Knowledge of the past was not only embedded in the history of the stonewalls and natural landscape surrounding the old Moore homestead, but maintained in the hearts and memories of the two storytellers—descendants of the early black settler families. In 1877, when nearly 350 formerly enslaved Africans arrived in Nicodemus, Kansas primarily from Kentucky, they had hopes of acquiring land under the US Homestead Act of 1862 which spurred migration west of the Mississippi amongst whites, free blacks, and formerly enslaved Africans. The Act guaranteed 160 acres of government land with the stipulation that settlers occupy it and make improvements for five years. After this time, they paid a registration fee and obtained title. Florence and Bertha’s story reflect pride and identity with this history and the wish to pass this knowledge to the next generation.
Cultural Heritage as Process
Intangible cultural heritage resources play a critical role in defining Nicodemus as a town site, a township, and an extended community in multiple and dynamic ways. The Nicodemus Historical Society asserts that the town was founded on the pillars of church, self-government, education, home and business. Although the number of people who live in the town of Nicodemus today is small, kinship ties stretch across township boundaries and extend throughout the US The most vivid example is the annual Homecoming and Emancipation celebration when Nicodemus descendants come home to participate in old traditions (a vintage baseball game; church and fellowship activities) and create new ones; and engage in rituals of honoring ancestors (Buffalo Soldier re-enactments) and renewing old bonds (concerts and dances). The weekend of July 25-28, 2013, marked the 135th annual celebration and Nicodemus once again welcomed hundreds of descendants and their families home.
Homecoming itself is an active act of cultural heritage preservation. In 2010, I witnessed the Nicodemus community’s affirmation of its identity as parade, as festival, and as sharing of oral histories. The act of homecoming is an important cultural resource and marker of identity for many communities.
Intangible cultural heritage is dynamic vs static; experienced vs curated; and moments vs monuments. It is Bertha Moore Carter’s laughter as she remembers the past that fills the wide-open spaces and landscape of wheat fields and grain agriculture in the township of Nicodemus now dotted with small oil pumps and crumbling remains of pioneer homesteads. Connections to the past that are very much grounded in the present are made visible through events like the annual Nicodemus Homecoming and Emancipation celebration, community organizations like the Nicodemus Historical Society advancing the key pillars of community passed down from the early settlers, and stories shared like Bertha’s of visits with grandparents now long gone and stories of survival and making a living on the great plains.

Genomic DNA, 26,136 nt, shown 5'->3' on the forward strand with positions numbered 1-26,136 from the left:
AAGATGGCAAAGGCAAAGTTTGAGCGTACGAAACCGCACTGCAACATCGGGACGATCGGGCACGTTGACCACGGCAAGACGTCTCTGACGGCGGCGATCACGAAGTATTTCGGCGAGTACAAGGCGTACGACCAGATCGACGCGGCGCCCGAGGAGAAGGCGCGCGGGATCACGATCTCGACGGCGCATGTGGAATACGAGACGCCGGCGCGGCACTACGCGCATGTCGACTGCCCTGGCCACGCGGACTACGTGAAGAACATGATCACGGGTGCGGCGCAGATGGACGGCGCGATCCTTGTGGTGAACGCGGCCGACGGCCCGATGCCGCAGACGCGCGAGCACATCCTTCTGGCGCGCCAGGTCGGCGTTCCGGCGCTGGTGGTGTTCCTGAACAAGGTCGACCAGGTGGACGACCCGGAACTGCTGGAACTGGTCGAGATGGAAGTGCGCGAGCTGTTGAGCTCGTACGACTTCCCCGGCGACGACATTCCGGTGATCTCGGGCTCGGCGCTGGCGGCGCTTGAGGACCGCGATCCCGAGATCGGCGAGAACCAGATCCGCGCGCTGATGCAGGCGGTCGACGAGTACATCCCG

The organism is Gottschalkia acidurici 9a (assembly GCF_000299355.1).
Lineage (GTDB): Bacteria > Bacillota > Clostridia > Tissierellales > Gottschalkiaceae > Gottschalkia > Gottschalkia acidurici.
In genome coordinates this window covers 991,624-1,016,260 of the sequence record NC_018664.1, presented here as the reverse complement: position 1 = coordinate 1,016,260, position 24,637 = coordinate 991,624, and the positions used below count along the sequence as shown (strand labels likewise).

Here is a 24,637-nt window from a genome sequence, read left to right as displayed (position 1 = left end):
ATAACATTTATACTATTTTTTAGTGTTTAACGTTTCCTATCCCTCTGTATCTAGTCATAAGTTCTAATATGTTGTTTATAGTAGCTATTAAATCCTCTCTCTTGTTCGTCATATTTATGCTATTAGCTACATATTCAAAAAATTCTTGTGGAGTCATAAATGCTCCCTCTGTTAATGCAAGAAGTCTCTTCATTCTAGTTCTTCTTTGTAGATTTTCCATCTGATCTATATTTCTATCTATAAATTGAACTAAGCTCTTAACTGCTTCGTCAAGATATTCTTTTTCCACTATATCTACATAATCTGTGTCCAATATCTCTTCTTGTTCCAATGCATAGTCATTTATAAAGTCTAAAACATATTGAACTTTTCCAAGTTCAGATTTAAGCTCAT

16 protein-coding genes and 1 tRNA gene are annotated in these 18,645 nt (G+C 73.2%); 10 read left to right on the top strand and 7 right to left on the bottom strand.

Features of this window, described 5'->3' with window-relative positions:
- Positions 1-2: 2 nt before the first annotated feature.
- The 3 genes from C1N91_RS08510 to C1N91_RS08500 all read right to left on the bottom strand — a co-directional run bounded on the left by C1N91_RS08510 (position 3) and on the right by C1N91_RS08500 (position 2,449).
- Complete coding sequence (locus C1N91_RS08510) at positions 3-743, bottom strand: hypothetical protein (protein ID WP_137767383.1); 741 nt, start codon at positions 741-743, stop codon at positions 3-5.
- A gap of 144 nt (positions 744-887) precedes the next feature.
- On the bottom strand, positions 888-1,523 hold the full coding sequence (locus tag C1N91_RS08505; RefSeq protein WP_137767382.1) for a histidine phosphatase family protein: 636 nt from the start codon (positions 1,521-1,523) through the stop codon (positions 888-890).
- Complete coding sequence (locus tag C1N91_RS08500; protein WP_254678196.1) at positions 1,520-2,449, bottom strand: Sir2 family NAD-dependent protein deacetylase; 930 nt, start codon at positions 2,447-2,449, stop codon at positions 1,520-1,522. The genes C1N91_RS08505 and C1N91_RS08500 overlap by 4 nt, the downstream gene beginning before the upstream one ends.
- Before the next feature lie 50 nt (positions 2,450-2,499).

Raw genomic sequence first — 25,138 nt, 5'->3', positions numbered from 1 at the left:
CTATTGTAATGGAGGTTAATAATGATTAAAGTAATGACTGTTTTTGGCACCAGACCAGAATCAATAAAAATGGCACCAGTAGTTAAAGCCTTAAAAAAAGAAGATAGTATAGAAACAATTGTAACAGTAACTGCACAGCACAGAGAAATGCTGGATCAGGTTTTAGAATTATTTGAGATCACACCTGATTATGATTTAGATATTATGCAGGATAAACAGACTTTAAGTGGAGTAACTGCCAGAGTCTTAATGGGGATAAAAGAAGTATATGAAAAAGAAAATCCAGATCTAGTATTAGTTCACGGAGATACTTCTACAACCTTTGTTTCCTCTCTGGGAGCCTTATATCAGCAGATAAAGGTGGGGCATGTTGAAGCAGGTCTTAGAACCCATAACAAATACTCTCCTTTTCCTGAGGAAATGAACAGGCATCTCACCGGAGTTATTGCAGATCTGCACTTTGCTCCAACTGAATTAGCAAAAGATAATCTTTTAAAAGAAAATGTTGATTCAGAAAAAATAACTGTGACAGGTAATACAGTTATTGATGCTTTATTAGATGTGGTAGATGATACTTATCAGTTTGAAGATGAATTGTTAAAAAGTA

Our focus as scholars and researchers at the Nicodemus National Historic Site in Kansas was documenting the relationship between national heritage designation, local community engagement, and professional support and being a resource to the community and the National Park in ongoing heritage preservation efforts. We negotiated the needs and expectations of multiple stakeholders and hosted events and workshops in Nicodemus and in surrounding communities. However, what became increasingly evident during our time in Nicodemus was the dominant role that the living community plays in cultural heritage preservation through active recognition and demonstration of kinship ties to the original settlers such as through storytelling, oral history, and maintenance of kinship connections through land ownership from one generation to the next—a key cultural resource and an invaluable link to the past.
Antoinette T Jackson is an associate professor of anthropology at the University of South Florida. She is interested in issues of identity and representation at National Heritage sites. Jackson directs the USF Heritage Research Lab and is also chief ethnographer for the National Park Service for the Southeast Region\